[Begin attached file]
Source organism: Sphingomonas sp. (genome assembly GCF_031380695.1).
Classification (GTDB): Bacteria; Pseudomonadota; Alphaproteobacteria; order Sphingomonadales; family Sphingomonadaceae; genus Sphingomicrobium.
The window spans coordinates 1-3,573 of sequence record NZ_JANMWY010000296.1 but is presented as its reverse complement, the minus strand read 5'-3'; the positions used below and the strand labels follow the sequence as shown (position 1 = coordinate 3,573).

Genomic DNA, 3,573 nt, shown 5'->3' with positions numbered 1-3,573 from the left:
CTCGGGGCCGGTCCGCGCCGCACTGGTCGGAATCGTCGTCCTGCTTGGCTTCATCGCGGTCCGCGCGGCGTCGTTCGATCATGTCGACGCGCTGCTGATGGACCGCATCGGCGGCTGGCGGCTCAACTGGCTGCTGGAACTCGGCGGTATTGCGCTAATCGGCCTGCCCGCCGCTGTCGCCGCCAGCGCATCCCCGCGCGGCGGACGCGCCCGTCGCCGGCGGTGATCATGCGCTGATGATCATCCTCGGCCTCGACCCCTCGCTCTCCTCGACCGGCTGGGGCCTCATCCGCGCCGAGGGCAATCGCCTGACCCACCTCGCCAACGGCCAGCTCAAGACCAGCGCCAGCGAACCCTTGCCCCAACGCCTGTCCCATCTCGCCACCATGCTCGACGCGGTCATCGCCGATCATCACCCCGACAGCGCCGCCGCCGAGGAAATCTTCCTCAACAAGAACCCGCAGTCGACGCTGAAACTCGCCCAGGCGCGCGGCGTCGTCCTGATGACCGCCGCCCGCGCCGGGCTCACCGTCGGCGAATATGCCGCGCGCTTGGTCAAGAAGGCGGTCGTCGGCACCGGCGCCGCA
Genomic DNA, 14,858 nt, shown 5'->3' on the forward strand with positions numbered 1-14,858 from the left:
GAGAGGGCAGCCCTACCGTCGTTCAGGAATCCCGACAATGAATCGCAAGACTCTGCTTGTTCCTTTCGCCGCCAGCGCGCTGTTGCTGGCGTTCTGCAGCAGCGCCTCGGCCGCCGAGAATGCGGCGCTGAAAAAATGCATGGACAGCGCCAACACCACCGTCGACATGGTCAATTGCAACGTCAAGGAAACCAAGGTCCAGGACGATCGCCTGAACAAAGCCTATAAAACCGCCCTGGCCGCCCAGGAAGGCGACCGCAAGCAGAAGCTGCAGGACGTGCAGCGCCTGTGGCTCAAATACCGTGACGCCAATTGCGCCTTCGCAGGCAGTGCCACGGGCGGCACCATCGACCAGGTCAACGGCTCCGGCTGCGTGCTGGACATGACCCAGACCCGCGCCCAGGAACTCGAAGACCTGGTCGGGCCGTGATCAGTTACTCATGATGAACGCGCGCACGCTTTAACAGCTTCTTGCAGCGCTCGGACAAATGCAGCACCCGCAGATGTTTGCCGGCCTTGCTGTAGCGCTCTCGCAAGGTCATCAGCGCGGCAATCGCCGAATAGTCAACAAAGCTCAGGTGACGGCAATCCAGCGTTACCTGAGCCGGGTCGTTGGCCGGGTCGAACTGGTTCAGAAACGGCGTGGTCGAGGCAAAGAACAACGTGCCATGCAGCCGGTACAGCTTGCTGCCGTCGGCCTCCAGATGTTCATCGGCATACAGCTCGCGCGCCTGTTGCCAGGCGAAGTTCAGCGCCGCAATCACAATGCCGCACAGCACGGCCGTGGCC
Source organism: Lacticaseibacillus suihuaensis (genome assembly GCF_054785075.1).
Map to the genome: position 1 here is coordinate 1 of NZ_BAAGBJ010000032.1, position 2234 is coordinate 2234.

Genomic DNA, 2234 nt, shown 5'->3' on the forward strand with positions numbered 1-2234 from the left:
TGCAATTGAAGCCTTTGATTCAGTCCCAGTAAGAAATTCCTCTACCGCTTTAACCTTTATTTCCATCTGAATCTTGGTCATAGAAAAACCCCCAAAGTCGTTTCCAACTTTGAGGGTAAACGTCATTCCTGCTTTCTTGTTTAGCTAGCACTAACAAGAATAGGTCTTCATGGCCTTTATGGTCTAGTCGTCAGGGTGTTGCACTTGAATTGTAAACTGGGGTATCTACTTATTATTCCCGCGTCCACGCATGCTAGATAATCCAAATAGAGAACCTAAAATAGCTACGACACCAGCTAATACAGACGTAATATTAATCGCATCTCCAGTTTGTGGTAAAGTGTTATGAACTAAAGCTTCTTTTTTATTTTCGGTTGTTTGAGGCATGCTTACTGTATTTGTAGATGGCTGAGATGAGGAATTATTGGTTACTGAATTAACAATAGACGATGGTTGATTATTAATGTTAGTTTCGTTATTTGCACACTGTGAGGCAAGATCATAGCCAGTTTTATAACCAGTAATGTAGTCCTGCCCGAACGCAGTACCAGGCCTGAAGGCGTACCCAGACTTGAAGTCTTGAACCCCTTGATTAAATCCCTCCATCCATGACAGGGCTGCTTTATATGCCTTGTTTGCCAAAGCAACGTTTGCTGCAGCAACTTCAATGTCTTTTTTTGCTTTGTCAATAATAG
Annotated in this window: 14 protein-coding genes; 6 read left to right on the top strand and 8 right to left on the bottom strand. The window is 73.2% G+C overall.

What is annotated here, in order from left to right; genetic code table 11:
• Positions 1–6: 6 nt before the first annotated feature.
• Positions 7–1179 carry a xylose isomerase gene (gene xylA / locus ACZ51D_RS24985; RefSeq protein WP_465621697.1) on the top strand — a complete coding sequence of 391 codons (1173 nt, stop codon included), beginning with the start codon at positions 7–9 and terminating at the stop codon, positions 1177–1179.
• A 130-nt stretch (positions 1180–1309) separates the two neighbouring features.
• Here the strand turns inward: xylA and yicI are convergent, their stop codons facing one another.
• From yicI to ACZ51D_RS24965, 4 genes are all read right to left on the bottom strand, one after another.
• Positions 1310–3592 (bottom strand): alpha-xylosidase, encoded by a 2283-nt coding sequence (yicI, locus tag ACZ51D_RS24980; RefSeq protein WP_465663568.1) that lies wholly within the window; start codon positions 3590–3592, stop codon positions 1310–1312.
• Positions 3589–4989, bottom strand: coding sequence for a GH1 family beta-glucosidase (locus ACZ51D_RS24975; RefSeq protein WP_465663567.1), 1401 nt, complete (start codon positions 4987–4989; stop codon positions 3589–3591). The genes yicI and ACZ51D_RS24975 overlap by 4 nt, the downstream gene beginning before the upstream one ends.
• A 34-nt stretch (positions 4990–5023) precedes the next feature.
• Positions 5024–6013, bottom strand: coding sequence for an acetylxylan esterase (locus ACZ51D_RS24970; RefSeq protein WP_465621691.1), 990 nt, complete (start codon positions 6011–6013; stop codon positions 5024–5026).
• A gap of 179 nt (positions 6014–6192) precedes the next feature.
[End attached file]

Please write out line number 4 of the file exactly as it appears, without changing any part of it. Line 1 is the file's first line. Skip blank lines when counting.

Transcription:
Genomic DNA, 3,573 nt, shown 5'->3' with positions numbered 1-3,573 from the left: